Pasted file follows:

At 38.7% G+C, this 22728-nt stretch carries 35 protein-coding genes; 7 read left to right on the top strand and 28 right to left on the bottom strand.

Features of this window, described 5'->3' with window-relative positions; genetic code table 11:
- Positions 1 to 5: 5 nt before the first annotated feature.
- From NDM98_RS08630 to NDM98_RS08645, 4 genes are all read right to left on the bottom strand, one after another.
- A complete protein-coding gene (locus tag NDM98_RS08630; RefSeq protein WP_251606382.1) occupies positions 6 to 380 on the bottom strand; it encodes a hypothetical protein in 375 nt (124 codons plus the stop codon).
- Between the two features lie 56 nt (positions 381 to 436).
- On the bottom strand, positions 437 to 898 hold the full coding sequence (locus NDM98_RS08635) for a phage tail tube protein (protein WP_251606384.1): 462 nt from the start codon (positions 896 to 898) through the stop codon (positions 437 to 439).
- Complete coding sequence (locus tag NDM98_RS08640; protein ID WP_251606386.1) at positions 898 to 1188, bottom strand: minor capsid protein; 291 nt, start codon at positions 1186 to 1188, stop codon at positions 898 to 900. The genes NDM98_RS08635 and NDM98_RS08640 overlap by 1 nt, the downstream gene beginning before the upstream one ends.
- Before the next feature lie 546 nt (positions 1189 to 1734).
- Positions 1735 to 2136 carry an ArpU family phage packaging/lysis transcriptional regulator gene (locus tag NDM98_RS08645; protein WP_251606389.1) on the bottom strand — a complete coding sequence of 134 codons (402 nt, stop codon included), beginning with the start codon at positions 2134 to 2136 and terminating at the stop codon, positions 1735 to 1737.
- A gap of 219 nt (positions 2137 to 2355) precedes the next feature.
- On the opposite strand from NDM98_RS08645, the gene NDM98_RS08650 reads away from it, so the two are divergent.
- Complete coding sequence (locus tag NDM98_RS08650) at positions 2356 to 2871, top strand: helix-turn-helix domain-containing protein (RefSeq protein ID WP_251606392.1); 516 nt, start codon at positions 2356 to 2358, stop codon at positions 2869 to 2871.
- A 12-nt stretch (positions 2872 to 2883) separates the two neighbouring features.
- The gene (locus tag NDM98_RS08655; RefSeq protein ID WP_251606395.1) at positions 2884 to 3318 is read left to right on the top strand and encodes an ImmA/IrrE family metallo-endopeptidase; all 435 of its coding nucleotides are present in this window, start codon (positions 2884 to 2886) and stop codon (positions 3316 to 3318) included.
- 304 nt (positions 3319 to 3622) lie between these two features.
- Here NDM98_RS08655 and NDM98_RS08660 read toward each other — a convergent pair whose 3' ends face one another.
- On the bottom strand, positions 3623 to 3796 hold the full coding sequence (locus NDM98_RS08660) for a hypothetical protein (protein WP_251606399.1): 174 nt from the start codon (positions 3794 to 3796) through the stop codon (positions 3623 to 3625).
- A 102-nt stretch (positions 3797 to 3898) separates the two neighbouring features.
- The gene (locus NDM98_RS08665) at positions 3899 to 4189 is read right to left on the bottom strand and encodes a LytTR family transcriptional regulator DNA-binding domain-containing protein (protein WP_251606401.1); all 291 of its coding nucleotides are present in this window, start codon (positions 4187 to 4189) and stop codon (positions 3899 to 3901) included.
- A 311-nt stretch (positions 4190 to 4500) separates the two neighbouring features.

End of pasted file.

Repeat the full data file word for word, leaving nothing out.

At 38.7% G+C, this 22728-nt stretch carries 35 protein-coding genes; 7 read left to right on the top strand and 28 right to left on the bottom strand.

Features of this window, described 5'->3' with window-relative positions; genetic code table 11:
- Positions 1 to 5: 5 nt before the first annotated feature.
- From NDM98_RS08630 to NDM98_RS08645, 4 genes are all read right to left on the bottom strand, one after another.
- A complete protein-coding gene (locus tag NDM98_RS08630; RefSeq protein WP_251606382.1) occupies positions 6 to 380 on the bottom strand; it encodes a hypothetical protein in 375 nt (124 codons plus the stop codon).
- Between the two features lie 56 nt (positions 381 to 436).
- On the bottom strand, positions 437 to 898 hold the full coding sequence (locus NDM98_RS08635) for a phage tail tube protein (protein WP_251606384.1): 462 nt from the start codon (positions 896 to 898) through the stop codon (positions 437 to 439).
- Complete coding sequence (locus tag NDM98_RS08640; protein ID WP_251606386.1) at positions 898 to 1188, bottom strand: minor capsid protein; 291 nt, start codon at positions 1186 to 1188, stop codon at positions 898 to 900. The genes NDM98_RS08635 and NDM98_RS08640 overlap by 1 nt, the downstream gene beginning before the upstream one ends.
- Before the next feature lie 546 nt (positions 1189 to 1734).
- Positions 1735 to 2136 carry an ArpU family phage packaging/lysis transcriptional regulator gene (locus tag NDM98_RS08645; protein WP_251606389.1) on the bottom strand — a complete coding sequence of 134 codons (402 nt, stop codon included), beginning with the start codon at positions 2134 to 2136 and terminating at the stop codon, positions 1735 to 1737.
- A gap of 219 nt (positions 2137 to 2355) precedes the next feature.
- On the opposite strand from NDM98_RS08645, the gene NDM98_RS08650 reads away from it, so the two are divergent.
- Complete coding sequence (locus tag NDM98_RS08650) at positions 2356 to 2871, top strand: helix-turn-helix domain-containing protein (RefSeq protein ID WP_251606392.1); 516 nt, start codon at positions 2356 to 2358, stop codon at positions 2869 to 2871.
- A 12-nt stretch (positions 2872 to 2883) separates the two neighbouring features.
- The gene (locus tag NDM98_RS08655; RefSeq protein ID WP_251606395.1) at positions 2884 to 3318 is read left to right on the top strand and encodes an ImmA/IrrE family metallo-endopeptidase; all 435 of its coding nucleotides are present in this window, start codon (positions 2884 to 2886) and stop codon (positions 3316 to 3318) included.
- 304 nt (positions 3319 to 3622) lie between these two features.
- Here NDM98_RS08655 and NDM98_RS08660 read toward each other — a convergent pair whose 3' ends face one another.
- On the bottom strand, positions 3623 to 3796 hold the full coding sequence (locus NDM98_RS08660) for a hypothetical protein (protein WP_251606399.1): 174 nt from the start codon (positions 3794 to 3796) through the stop codon (positions 3623 to 3625).
- A 102-nt stretch (positions 3797 to 3898) separates the two neighbouring features.
- The gene (locus NDM98_RS08665) at positions 3899 to 4189 is read right to left on the bottom strand and encodes a LytTR family transcriptional regulator DNA-binding domain-containing protein (protein WP_251606401.1); all 291 of its coding nucleotides are present in this window, start codon (positions 4187 to 4189) and stop codon (positions 3899 to 3901) included.
- A 311-nt stretch (positions 4190 to 4500) separates the two neighbouring features.